I know I don’t usually post big lists of links on my blog, but there have been a lot of nifty sewing-related things popping up lately that I thought might interest you. Because, you know, I assume if it’s interesting to me, it must be interesting to everybody. Or at least it should be.
Nancy found the Burda archives! Not the paltry ones on the German site that don’t go back nearly far enough or link to enough images, but the ones from the English language site dating back to 2006. I know lots of Burda fans (me included) were disappointed with all the great stuff about the magazine that disappeared along with the English language site when they redirected it to BurdaStyle (also a great site, but not the same content!), and in particular the super valuable archives. Great sleuthing, Nancy! To be honest, I think these will get blown away eventually once they’re done transitioning everything and we’ll lose access to them, but hooray for now!
Inkstain, Denise, and CarmencitaB (thanks, guys!) pointed out that my original dress pattern, the Coffee Date Dress (shown above are two versions I made for my friends Lindsey and Teresa in exchange for their modeling services) was mentioned in the Guardian’s online article “How to Make the Perfect Dress.” How flattering- you know how your Selfish Seamstress adores a good ego-boosting shout-out and a little international press. I actually love the Guardian’s DIY article series and even once managed to snag a free copy of an Alice Temperley pattern from them. (I haven’t made it yet- the pattern is kind of… inscrutable.)
As a huge fan of the New York City Ballet and its legendary costume designer, the late Barbara Karinska (I immediately recognized that tutu as her design for Balanchine’s Divertimento No. 15, that’s how much I adore her costumes), I found this New York Times article about refurbishing the company’s ballet costumes to be both fascinating and sad. As hobby sewers, the NYC Garment District is practically an infinite buffet of goodies for our sewing addictions, but sources and resources are disappearing irretrievably for the costumers, which means they’re losing their ability to reconstruct the costumes exactly as the original designers intended.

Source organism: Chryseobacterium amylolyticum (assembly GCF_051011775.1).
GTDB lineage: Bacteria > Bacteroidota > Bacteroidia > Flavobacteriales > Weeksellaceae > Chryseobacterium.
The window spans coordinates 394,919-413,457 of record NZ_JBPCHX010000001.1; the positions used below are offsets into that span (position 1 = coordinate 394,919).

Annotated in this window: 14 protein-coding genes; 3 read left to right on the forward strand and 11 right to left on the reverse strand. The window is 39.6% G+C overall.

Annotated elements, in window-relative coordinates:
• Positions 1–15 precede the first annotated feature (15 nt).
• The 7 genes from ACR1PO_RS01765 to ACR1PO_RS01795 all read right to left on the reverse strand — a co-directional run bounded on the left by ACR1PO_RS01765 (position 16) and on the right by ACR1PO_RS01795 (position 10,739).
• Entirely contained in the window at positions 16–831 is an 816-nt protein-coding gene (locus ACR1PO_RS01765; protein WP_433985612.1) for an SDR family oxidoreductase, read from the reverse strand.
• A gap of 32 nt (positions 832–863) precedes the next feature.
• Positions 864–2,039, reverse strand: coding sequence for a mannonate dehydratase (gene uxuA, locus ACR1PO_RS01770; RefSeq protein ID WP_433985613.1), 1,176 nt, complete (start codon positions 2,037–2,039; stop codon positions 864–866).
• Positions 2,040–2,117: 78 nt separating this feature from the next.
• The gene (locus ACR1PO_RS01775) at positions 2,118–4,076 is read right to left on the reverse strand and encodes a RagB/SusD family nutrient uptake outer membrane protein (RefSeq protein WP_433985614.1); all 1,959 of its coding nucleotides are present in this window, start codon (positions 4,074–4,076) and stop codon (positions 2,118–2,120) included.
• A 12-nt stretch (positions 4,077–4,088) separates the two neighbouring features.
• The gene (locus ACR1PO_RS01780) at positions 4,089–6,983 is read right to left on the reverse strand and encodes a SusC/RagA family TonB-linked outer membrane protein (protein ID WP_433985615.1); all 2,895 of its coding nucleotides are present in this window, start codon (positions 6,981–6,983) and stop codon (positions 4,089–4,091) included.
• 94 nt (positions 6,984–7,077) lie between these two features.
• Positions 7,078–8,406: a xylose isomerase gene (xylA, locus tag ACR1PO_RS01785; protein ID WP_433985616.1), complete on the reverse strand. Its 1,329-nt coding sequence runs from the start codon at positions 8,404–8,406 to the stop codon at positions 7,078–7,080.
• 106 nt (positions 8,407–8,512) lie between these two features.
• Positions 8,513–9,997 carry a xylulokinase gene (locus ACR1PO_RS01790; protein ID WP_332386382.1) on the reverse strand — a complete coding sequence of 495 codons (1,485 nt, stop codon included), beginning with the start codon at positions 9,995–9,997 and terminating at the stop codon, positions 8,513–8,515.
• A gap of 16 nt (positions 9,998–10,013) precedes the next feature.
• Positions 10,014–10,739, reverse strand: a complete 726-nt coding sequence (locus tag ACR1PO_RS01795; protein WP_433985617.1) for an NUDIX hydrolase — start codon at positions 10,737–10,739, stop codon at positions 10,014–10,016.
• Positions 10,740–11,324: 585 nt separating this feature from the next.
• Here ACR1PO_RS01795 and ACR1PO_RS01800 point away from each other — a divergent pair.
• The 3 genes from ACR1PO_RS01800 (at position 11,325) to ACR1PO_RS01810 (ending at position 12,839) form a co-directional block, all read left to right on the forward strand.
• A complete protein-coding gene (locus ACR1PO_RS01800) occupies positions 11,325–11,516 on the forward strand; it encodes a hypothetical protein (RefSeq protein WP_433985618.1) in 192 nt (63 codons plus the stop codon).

I know that everyone and their mom has been blogging about Jessie Steele aprons since they were featured in the new Sex and the City movie (no, I haven’t seen it, and no, I don’t plan to.) But they’re so delightful and dainty and whimsical I just had to show them to you in case you missed them. I’ve never owned an apron, and haven’t made one since the age of 6 (Would you believe I made it as a present for my sister? My Selfish skills were so poorly developed back then!) because there are always so many other real clothes that I want to sew more. But don’t they just make you want one? If you like that polka dot one, you’re in luck because Butterick 4945 includes a variation that’s almost identical.
Yay! Arielle is back to blogging! She’s lived through a nightmare but now she’s received all of your generous sewing goodies, thanks to the wonderful Cidell and her beloved Nigel. Now it’s time to help Arielle get her sewing mojo back- pop on over to Fashion Maté and welcome her back with a hug!